Other proposed changes

  • Cooling-off period and response period: On 1 May 2021, the cooling-off period for a maximum period of 250 days was implemented in the Dutch Civil Code, which differs to a certain extent to the response period for a maximum period of 180 days as reflected in the Code. While the Committee has acknowledged that there are certain differences between the statutory cooling-off period and the response period under the Code, the Proposal proposes not to align the response period with the statutory cooling-off period. The best practice provision should include a specific reference that both periods can be invoked. 
  • Remuneration: As a result of the implementation of the Shareholder Rights Directive II, new rules on the remuneration policy and the remuneration report have been implemented in the Dutch Civil Code for N.V.s and B.V.s that have a listing on a regulated market in the EU. While the Committee has acknowledged that the Dutch Civil Code provides more detailed rules on this matter, it is proposed not to change the respective best practice provisions of the Code but to further clarify that the provisions on remuneration in the Code are in addition to the statutory requirements. 
  • Recommendation report “Strengthening the accountability chain”: At the request of the Dutch minister of finance, the University of Leiden conducted research on further strengthening the responsibility of audited entities on the audit and annual reporting. The minister of finance shared the recommendations of the University of Leiden with the Committee. Following its review, the Committee proposed to include some of these recommendations, including the following: 
  1. An independent third party should review the functioning of the internal audit function at least every five years.
  2. The internal audit function should preferably report to the CEO.
  3. The internal audit function should report its audit results to the management board and the audit committee (instead of only reporting the essence of the audit results to the audit committee and the full audit results to the management board).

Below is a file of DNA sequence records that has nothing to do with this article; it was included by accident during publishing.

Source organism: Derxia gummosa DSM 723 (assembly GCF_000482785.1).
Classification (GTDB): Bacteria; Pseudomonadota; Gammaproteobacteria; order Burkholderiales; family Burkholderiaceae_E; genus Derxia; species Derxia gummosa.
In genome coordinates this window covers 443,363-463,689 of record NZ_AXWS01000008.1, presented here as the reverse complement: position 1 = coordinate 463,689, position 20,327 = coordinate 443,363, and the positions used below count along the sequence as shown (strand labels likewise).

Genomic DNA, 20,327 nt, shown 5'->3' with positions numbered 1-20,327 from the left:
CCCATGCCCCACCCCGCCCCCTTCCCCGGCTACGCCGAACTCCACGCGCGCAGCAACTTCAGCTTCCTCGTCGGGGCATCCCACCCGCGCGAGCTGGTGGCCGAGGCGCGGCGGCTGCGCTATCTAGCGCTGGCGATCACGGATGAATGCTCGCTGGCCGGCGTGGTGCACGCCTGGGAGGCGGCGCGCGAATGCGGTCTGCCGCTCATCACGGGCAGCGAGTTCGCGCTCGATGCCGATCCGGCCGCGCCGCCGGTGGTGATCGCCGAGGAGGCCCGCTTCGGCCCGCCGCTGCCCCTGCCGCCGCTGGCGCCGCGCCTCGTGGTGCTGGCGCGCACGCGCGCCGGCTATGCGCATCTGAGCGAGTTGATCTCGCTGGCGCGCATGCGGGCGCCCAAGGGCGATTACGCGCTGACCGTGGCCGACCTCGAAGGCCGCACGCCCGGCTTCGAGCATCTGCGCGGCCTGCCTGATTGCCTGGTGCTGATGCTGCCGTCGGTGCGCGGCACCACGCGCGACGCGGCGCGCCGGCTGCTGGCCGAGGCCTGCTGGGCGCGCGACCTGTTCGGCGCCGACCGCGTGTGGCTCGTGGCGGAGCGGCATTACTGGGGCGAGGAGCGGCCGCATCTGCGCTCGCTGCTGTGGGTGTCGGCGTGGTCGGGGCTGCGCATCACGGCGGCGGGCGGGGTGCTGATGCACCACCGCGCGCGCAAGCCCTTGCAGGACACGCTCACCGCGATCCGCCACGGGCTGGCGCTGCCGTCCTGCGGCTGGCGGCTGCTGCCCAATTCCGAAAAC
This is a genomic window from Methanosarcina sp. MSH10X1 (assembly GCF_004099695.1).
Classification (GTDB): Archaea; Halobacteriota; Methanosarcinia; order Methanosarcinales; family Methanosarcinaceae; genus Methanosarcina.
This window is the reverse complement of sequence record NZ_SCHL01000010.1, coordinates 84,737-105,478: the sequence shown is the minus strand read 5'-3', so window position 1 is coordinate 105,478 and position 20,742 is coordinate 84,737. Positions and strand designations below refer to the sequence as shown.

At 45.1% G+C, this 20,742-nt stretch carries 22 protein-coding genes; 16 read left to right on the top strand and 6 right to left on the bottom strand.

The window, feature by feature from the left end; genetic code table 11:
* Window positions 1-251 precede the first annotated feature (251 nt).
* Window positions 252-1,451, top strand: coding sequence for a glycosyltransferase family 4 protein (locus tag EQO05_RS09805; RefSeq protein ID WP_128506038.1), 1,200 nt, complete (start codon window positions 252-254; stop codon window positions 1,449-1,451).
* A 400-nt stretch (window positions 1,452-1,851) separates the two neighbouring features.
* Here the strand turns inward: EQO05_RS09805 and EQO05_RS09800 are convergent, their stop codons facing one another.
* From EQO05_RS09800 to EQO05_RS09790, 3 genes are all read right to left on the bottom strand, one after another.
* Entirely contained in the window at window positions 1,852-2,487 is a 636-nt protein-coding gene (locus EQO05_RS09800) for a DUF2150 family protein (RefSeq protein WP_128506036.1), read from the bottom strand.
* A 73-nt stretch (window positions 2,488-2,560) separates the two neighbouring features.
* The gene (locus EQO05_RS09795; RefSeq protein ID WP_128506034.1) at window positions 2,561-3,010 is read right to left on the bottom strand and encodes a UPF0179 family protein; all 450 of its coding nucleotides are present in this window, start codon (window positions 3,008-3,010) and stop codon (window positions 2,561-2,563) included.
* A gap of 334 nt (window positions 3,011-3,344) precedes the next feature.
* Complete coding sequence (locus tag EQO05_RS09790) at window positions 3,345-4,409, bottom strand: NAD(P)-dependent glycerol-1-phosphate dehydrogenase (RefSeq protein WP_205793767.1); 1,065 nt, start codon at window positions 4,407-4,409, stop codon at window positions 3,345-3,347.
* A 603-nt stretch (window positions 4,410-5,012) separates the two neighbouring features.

4. In evaluations of the management board and supervisory board, more attention should be paid to behavior and culture. 

Rebecca Kuijpers-Zimmerman is a legal director in Baker McKenzie’s Europe Mergers & Acquisitions Group, as well as the Capital Markets Practice Group. She began her career as a lawyer in 2008 and has worked for the Firm ever since


Denise Ozmis is a member of the Amsterdam Corporate M&A team. She advises on M&A, Private Equity, Capital Markets as well as Dutch corporate governance matters. Prior to joining Baker McKenzie, Denise advised on M&A transactions and corporate governance matters as an in-house lawyer for AkzoNobel, a leading global paints and coatings company. Denise has recently published a legal insight on the Dutch legislative proposal about the right of the board of management to invoke a cooling-off period of up to 250 days. Denise has published in Dutch legal journals about the Dutch Act on collective settlement of mass damage claims and supervision on housing corporations.


Mohammed Almarini is a partner in Baker McKenzie's Corporate M&A Practice Group in Amsterdam. He is a regular speaker at seminars and corporate law courses and conducts workshops on various topics of corporate law.